Merck Manual

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Types of Flukes that Infect Cats

Types of Flukes that Infect Cats

Class

Species (Common Name)

How Contracted

Signs

Intestinal flukes

Nanophyetus salmincola (salmon poisoning fluke); found in northwestern US, southwestern Canada, and Siberia

Cats eat raw or improperly prepared salmon and similar fish

Heavy infection causes enteritis (inflammation of the intestines). Infection is compounded by rickettsial infection carried by flukes (“salmon poisoning disease”).

Alaria species; found in North America, South America, Europe, Australia, and Japan

Cats eat hosts (frogs, reptiles, rodents)

Heavy infection can cause bleeding in the lungs (larval migration damage) or enteritis (inflammation of the intestines caused by adult flukes).

Liver flukes

Opisthorchis species; found in eastern Europe, Italy, parts of Asia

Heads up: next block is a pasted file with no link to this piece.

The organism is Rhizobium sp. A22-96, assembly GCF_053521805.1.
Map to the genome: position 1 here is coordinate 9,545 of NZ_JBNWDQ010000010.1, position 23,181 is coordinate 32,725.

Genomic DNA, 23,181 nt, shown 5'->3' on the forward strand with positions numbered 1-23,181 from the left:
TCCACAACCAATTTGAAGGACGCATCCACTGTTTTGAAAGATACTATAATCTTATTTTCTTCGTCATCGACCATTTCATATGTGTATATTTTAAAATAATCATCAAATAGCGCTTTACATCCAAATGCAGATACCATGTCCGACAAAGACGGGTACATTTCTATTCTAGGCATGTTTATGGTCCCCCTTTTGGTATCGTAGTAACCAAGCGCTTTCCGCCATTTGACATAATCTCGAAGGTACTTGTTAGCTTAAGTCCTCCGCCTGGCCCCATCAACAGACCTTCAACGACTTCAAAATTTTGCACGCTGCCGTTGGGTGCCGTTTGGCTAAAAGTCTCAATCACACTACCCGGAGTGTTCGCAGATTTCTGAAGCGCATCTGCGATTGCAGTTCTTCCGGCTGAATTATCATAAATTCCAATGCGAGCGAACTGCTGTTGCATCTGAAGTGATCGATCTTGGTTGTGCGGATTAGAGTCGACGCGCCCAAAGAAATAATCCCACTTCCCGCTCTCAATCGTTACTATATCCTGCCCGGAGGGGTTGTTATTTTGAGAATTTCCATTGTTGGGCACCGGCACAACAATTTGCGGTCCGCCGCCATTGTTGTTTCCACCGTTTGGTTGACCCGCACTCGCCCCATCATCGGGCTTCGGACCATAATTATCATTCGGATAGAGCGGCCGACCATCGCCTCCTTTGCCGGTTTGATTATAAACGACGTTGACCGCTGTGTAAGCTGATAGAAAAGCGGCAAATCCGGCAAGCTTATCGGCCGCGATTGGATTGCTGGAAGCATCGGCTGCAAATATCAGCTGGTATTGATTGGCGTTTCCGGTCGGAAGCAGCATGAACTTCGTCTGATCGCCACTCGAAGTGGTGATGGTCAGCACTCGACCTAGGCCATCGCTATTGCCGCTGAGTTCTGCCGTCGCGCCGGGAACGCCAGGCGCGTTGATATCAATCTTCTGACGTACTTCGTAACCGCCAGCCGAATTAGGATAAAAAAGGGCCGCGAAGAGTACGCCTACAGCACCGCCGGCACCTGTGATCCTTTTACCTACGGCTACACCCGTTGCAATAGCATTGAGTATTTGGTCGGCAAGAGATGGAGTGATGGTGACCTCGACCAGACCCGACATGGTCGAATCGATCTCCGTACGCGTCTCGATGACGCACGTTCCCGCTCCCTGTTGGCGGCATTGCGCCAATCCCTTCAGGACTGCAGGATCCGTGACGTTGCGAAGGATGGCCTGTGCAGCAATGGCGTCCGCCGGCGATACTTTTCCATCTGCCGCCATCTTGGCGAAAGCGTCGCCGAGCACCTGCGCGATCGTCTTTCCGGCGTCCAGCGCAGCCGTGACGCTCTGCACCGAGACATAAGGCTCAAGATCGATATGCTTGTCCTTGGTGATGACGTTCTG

Cats eat certain fish

Longterm presence causes thickening and scarring of bile and/or pancreatic duct walls. Fluid may build up in the abdomen. Liver or pancreatic cancer has been seen in longterm and severe cases.

Platynosomum concinnum; found in southeastern US, Puerto Rico and other Caribbean Islands, South America, Malaysia, Hawaii and other Pacific islands, and parts of Africa

Cats acquire parasite by eating infected lizards and frogs

Mild cases seen as general unthriftiness. Severe cases (“lizard poisoning”) characterized by loss of appetite, lethargy, vomiting, diarrhea, jaundice, and enlarged abdomen, leading to death.

Pancreatic fluke

Eurytrema procyonis; found in eastern US

Rare; cats acquire by feeding on infected snails or possibly insects

Weight loss and intermittent vomiting, but may cause no signs.